How Avoiding Salt Can Help Your Headaches

Avoiding certain food triggers is a common practice for headache sufferers. But, have you ever heard of cutting back on salty foods to curb your head pain? Here is one study that supports salt reduction as a means of reducing your headaches.

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Study Summary

412 adults over the age of 21 with either pre-hypertension or stage I hypertension was randomized to either a Western diet (salt-rich) or a low salt diet, known as the DASH diet. The DASH diet consists of foods rich in fruits, vegetables, and whole grains and low in saturated fats.

There were three 30-day periods of eating in which the participants would eat a diet high in sodium (3500mg per day) for one period, followed by an intermediate level of sodium (2300mg per day) for another period, and low sodium (1200mg per day) during another period. The participants did not know the "sodium sequence" or whether they were assigned to the Western or DASH diet.

Please note that the average American consumes a high sodium diet, around 3400mg!

The participants had to eat one of the meals each day at the study site. Twenty-four-hour urine samples were taken to ensure adherence of the participants to their diet. This is done by assessing the levels of sodium and other electrolytes in the urine.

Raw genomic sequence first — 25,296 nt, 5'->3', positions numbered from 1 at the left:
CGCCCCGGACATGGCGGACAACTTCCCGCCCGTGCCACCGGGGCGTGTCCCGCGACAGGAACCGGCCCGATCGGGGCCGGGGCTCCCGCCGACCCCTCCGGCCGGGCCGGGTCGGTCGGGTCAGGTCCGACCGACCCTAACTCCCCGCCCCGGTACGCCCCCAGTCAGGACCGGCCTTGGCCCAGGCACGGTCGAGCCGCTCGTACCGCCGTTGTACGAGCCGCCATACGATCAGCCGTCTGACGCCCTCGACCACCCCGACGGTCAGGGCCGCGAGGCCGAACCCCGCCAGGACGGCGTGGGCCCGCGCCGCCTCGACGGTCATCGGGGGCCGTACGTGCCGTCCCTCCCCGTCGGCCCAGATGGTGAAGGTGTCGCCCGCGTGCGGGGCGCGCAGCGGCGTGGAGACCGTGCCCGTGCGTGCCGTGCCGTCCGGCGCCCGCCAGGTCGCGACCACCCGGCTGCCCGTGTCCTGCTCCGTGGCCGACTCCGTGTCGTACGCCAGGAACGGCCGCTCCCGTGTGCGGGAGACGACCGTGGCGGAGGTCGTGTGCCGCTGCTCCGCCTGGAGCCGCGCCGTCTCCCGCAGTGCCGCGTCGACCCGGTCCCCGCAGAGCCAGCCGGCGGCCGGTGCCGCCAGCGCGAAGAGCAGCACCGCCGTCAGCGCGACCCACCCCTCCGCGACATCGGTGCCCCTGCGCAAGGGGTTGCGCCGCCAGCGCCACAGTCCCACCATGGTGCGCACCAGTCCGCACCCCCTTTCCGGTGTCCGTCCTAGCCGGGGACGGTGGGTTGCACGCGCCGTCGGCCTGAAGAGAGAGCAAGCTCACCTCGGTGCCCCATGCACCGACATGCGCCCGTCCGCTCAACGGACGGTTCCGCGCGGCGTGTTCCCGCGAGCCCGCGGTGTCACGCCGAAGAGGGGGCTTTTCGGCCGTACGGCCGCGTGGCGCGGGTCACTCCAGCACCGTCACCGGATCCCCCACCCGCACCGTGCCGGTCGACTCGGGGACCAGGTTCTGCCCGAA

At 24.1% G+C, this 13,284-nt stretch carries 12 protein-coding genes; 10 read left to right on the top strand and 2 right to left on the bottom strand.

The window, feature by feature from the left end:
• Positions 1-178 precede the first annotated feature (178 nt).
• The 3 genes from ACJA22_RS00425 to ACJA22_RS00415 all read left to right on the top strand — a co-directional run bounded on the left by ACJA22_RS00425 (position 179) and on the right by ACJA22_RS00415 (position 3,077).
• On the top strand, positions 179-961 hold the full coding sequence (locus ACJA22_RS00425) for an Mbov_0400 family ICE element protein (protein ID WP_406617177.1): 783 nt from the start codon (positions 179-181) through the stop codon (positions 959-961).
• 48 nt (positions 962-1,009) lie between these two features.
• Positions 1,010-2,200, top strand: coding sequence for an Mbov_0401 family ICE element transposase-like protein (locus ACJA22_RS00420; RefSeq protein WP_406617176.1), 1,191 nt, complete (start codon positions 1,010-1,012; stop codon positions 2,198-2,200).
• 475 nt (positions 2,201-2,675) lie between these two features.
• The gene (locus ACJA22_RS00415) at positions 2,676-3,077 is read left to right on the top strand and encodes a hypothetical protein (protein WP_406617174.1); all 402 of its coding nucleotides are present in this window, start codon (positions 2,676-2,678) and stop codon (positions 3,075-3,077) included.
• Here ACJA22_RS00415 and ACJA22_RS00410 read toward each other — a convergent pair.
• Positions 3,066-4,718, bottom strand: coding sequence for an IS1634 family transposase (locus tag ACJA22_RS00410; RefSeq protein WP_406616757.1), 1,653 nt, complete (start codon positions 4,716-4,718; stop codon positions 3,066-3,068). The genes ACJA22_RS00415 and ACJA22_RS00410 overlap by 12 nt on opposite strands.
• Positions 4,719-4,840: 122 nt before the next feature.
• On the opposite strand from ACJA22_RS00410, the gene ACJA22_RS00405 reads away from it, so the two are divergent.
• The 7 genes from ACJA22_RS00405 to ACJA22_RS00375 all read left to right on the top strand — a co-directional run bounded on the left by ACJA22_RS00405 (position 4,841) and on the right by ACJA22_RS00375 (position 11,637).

The participants then filled out questionnaires after each 30-day period to assess their side effects from the diet, including the frequency and severity of headaches.

What the Study Showed

Results revealed that those who ate foods lower in sodium—whether from the DASH or Western diet—had fewer headaches than those who ate higher sodium foods.

This means that cutting back on salt may help prevent headaches. The "why" behind this theory is not known, but it's not necessarily related to blood pressure.

So How Much Salt Should You Consume?

The American Heart Association (AHA) recommends 1,500mg of salt per day, which is about 3/4th a teaspoon a day of salt, not much! Other organizations recommend 2,300mg daily. The big picture here is not so much the number, but that we could all probably cut back.

Limitations of the Study

There were some problems with the study. For one, the study included only people with borderline or high blood pressure. In addition, the participants only filled out questionnaires at the end of each 30 day period. Finally, the study did not specify the types of headache the participants suffered from.

Overall, this study supports a relationship between sodium intake and headaches. More studies are needed to tease apart this association. Remember, a relationship or association does not imply causation.

Take-Home Message

It might be a worthwhile experiment to see if cutting back on your salt intake helps you prevent headaches. If anything, salt reduction is beneficial for your cardiovascular health. Speak with your healthcare provider first to formulate a plan of action.

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  • American Heart Association. "Sodium and Salt." 21 Apr 2017.
  • Amer M, Woodward M, Appel LJ. Effects of dietary sodium and the DASH diet on the occurrence of headaches: results from randomised multicentre DASH-Sodium clinical trial. BMJ Open 2014;4:(12):e006671.